Rushcutters Bay is awash with kayaks as savvy paddlers prepare for the region’s conversion into the world’s first designated underwater village.
Residents had attributed the takeover of local parks to lockdown fads and a lack of storage space in tiny local apartments, but were surprised to hear that the owners are preparing for the impending rise in sea levels which will soon convert the region into an underwater village.
Images of local beaches completely disappearing under massive swells and huge tides confirmed to locals that kayaks and other waterborne vessels will soon replace gas-guzzling cars as the preferred method of transport for residents from Elizabeth Bay to South Head.
The southern harbour region was chosen for the grand experiment for a number of reasons. Residents adhere to a misguided belief that they live in a village, they cling obsessively to the shoreline, they are devoted to renovating and they traditionally vote conservative.
“This is a safe federal Liberal seat, and it is obvious to the educated that the Coalition has become merely a front for the fossil fuel industry. It is thus fitting to carry out this experiment in a region which is both driving climate change and is in line to suffer its effects,” declared a spokesperson for Sydney Underwater Village (SUV).
“The underwater village also guarantees every resident the one thing that brings meaning to their lives – uninterrupted water views.”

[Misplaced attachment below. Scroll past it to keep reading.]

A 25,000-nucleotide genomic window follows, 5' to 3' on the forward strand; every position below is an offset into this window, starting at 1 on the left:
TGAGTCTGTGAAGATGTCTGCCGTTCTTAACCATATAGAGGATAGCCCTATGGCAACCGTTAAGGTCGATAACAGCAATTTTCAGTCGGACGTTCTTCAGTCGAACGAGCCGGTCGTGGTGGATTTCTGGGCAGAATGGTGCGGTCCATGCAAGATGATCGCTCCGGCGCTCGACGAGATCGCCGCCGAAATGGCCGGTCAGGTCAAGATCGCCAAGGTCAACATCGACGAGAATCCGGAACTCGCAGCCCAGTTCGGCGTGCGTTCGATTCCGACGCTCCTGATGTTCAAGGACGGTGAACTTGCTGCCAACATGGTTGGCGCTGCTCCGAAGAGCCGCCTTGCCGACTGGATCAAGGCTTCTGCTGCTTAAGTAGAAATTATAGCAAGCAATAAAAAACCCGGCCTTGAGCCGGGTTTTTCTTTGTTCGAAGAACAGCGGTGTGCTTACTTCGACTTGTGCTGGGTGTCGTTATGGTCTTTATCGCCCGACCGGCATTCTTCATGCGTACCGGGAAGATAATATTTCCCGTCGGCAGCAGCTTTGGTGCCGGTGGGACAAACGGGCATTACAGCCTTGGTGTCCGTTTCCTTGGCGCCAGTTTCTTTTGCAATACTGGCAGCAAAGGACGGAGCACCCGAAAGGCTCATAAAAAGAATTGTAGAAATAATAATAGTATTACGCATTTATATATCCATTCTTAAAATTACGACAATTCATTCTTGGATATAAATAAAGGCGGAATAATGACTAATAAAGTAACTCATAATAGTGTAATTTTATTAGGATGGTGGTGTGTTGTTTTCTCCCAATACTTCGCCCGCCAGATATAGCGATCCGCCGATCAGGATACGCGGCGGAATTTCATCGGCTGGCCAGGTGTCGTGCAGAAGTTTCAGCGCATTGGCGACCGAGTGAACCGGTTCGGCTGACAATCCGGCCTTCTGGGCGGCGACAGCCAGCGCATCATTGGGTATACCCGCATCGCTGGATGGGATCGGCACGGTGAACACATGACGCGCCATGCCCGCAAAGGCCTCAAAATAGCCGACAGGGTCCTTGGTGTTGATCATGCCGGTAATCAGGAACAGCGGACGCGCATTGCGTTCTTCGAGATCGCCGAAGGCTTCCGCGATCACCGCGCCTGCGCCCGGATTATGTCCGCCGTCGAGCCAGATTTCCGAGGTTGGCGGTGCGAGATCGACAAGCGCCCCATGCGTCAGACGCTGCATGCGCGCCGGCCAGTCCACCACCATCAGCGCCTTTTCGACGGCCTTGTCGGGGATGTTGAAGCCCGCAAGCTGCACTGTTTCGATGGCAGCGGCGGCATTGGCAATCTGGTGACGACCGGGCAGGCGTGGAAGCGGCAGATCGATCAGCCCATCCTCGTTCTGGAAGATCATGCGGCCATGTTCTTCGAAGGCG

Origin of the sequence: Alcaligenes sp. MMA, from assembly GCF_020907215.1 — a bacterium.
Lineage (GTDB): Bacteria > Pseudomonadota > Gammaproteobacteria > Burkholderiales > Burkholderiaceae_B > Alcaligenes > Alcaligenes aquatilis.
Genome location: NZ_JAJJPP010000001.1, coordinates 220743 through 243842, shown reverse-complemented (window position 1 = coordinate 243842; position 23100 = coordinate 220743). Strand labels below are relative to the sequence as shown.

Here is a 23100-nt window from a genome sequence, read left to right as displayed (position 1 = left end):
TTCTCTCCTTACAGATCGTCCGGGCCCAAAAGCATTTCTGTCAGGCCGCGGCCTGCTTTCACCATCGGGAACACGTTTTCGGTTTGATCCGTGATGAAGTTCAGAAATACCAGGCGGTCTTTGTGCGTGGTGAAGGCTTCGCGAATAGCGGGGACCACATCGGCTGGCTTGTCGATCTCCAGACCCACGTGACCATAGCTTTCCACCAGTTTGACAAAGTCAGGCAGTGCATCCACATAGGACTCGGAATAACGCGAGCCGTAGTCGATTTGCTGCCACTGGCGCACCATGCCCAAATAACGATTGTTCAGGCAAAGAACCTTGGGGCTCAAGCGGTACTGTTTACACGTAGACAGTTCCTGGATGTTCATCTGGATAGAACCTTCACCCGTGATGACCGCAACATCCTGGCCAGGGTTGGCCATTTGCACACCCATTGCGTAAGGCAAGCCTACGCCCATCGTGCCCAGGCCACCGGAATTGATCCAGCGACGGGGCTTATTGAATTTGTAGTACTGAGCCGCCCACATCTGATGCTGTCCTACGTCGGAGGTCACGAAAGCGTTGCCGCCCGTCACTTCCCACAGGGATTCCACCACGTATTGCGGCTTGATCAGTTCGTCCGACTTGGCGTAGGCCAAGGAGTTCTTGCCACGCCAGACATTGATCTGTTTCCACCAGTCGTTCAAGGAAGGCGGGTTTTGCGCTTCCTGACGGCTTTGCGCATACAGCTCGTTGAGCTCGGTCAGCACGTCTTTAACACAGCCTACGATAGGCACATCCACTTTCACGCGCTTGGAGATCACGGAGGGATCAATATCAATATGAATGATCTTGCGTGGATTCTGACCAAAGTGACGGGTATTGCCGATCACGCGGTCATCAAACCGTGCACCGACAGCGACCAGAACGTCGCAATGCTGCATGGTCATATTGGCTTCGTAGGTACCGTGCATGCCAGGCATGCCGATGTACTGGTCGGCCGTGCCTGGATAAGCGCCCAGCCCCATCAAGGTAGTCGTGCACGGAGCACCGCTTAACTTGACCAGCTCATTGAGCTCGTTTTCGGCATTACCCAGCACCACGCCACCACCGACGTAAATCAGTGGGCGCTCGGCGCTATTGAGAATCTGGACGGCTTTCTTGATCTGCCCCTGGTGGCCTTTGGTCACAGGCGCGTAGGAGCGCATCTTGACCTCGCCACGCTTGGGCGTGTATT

Renovation hobbyists will be ecstatic to learn that every house in the region must be refitted for underwater living. Air-tight glass houses will run on wave power and hydro energy, making Australia the first country to make an involuntary transition to renewable energy.
Existing marinas will be augmented to placate Gina Rinehart, and Australians will finally understand why the mining magnate prefers to sponsor water-based sports. Fortunately for locals, their luxury yachts will enjoy even greater tax deductions, and will run entirely on wind power, except at night time.
Daylight saving will be dispensed with and hungry locals will be able to select their dinner as it swims by the window, while local Dads will never tire of telling their kids that underwater living brings new meaning to the term ‘school’. There will be no need to spend hours cleaning the backyard swimming pool, and barnacles will be removed by low-paid migrant workers once their islands are swallowed by the ocean.
Harbourside homes will also serve as prototypes before the initiative is extended to houses overlooking the eastern beaches, and life beneath the surface will deliver two exciting developments to beachside residents:
Surfers will be able to surf from their front door, and locals will finally stop whingeing about car parking.
First published in The Beast magazine, June 2022
Image: Anita Denunzio